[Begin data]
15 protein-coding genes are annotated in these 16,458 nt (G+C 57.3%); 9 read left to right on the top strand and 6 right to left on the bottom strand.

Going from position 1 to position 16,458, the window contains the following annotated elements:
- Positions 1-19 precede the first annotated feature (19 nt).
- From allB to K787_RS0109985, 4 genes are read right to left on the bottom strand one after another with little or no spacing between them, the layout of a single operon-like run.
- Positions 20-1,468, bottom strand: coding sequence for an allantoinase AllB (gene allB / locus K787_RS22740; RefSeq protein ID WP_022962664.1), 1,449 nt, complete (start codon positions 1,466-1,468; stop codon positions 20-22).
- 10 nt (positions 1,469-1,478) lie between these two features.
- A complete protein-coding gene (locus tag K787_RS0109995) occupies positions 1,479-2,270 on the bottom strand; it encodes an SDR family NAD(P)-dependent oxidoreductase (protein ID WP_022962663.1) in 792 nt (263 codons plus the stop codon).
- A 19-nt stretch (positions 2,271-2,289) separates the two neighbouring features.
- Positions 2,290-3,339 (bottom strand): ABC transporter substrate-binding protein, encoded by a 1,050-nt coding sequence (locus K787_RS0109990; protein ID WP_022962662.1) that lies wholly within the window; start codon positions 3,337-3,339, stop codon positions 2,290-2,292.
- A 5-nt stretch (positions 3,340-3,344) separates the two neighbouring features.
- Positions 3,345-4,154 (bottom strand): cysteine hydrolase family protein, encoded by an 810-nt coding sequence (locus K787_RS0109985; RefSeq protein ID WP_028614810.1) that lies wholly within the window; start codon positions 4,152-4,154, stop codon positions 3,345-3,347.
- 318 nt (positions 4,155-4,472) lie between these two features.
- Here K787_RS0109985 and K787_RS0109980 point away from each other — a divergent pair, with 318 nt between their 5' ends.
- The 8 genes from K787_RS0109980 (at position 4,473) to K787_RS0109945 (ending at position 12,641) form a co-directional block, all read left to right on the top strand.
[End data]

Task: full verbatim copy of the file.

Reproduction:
15 protein-coding genes are annotated in these 16,458 nt (G+C 57.3%); 9 read left to right on the top strand and 6 right to left on the bottom strand.

Going from position 1 to position 16,458, the window contains the following annotated elements:
- Positions 1-19 precede the first annotated feature (19 nt).
- From allB to K787_RS0109985, 4 genes are read right to left on the bottom strand one after another with little or no spacing between them, the layout of a single operon-like run.
- Positions 20-1,468, bottom strand: coding sequence for an allantoinase AllB (gene allB / locus K787_RS22740; RefSeq protein ID WP_022962664.1), 1,449 nt, complete (start codon positions 1,466-1,468; stop codon positions 20-22).
- 10 nt (positions 1,469-1,478) lie between these two features.
- A complete protein-coding gene (locus tag K787_RS0109995) occupies positions 1,479-2,270 on the bottom strand; it encodes an SDR family NAD(P)-dependent oxidoreductase (protein ID WP_022962663.1) in 792 nt (263 codons plus the stop codon).
- A 19-nt stretch (positions 2,271-2,289) separates the two neighbouring features.
- Positions 2,290-3,339 (bottom strand): ABC transporter substrate-binding protein, encoded by a 1,050-nt coding sequence (locus K787_RS0109990; protein ID WP_022962662.1) that lies wholly within the window; start codon positions 3,337-3,339, stop codon positions 2,290-2,292.
- A 5-nt stretch (positions 3,340-3,344) separates the two neighbouring features.
- Positions 3,345-4,154 (bottom strand): cysteine hydrolase family protein, encoded by an 810-nt coding sequence (locus K787_RS0109985; RefSeq protein ID WP_028614810.1) that lies wholly within the window; start codon positions 4,152-4,154, stop codon positions 3,345-3,347.
- 318 nt (positions 4,155-4,472) lie between these two features.
- Here K787_RS0109985 and K787_RS0109980 point away from each other — a divergent pair, with 318 nt between their 5' ends.
- The 8 genes from K787_RS0109980 (at position 4,473) to K787_RS0109945 (ending at position 12,641) form a co-directional block, all read left to right on the top strand.